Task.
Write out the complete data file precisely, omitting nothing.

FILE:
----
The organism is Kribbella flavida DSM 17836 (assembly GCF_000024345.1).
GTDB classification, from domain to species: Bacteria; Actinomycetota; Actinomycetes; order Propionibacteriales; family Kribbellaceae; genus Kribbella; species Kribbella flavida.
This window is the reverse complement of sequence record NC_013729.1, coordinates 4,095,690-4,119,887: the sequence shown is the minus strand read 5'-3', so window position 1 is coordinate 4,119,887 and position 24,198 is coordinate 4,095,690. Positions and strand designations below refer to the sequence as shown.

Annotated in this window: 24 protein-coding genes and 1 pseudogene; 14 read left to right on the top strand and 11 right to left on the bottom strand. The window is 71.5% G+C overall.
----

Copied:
The organism is Kribbella flavida DSM 17836 (assembly GCF_000024345.1).
GTDB classification, from domain to species: Bacteria; Actinomycetota; Actinomycetes; order Propionibacteriales; family Kribbellaceae; genus Kribbella; species Kribbella flavida.
This window is the reverse complement of sequence record NC_013729.1, coordinates 4,095,690-4,119,887: the sequence shown is the minus strand read 5'-3', so window position 1 is coordinate 4,119,887 and position 24,198 is coordinate 4,095,690. Positions and strand designations below refer to the sequence as shown.

Annotated in this window: 24 protein-coding genes and 1 pseudogene; 14 read left to right on the top strand and 11 right to left on the bottom strand. The window is 71.5% G+C overall.